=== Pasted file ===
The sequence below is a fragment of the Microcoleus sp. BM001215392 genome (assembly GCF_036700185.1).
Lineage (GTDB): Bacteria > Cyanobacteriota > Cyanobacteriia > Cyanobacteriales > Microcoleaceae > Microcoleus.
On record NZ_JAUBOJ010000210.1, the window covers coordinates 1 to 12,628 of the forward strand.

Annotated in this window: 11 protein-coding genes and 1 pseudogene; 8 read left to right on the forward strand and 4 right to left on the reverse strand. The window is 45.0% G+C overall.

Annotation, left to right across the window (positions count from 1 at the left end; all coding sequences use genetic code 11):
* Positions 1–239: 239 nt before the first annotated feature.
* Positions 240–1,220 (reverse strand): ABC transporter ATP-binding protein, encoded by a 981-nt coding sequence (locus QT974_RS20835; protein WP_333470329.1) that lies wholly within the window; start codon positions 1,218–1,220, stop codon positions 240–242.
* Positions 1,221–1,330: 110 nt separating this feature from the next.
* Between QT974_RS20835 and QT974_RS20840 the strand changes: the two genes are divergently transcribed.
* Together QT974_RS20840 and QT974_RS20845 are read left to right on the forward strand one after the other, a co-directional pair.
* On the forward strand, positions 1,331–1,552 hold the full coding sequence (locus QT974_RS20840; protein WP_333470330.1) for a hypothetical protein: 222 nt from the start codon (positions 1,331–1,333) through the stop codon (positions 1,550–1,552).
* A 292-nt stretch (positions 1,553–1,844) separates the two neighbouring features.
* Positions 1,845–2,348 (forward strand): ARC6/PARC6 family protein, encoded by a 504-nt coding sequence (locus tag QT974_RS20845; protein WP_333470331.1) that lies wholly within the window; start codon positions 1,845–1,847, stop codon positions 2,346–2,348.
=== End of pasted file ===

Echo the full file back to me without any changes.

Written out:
The sequence below is a fragment of the Microcoleus sp. BM001215392 genome (assembly GCF_036700185.1).
Lineage (GTDB): Bacteria > Cyanobacteriota > Cyanobacteriia > Cyanobacteriales > Microcoleaceae > Microcoleus.
On record NZ_JAUBOJ010000210.1, the window covers coordinates 1 to 12,628 of the forward strand.

Annotated in this window: 11 protein-coding genes and 1 pseudogene; 8 read left to right on the forward strand and 4 right to left on the reverse strand. The window is 45.0% G+C overall.

Annotation, left to right across the window (positions count from 1 at the left end; all coding sequences use genetic code 11):
* Positions 1–239: 239 nt before the first annotated feature.
* Positions 240–1,220 (reverse strand): ABC transporter ATP-binding protein, encoded by a 981-nt coding sequence (locus QT974_RS20835; protein WP_333470329.1) that lies wholly within the window; start codon positions 1,218–1,220, stop codon positions 240–242.
* Positions 1,221–1,330: 110 nt separating this feature from the next.
* Between QT974_RS20835 and QT974_RS20840 the strand changes: the two genes are divergently transcribed.
* Together QT974_RS20840 and QT974_RS20845 are read left to right on the forward strand one after the other, a co-directional pair.
* On the forward strand, positions 1,331–1,552 hold the full coding sequence (locus QT974_RS20840; protein WP_333470330.1) for a hypothetical protein: 222 nt from the start codon (positions 1,331–1,333) through the stop codon (positions 1,550–1,552).
* A 292-nt stretch (positions 1,553–1,844) separates the two neighbouring features.
* Positions 1,845–2,348 (forward strand): ARC6/PARC6 family protein, encoded by a 504-nt coding sequence (locus tag QT974_RS20845; protein WP_333470331.1) that lies wholly within the window; start codon positions 1,845–1,847, stop codon positions 2,346–2,348.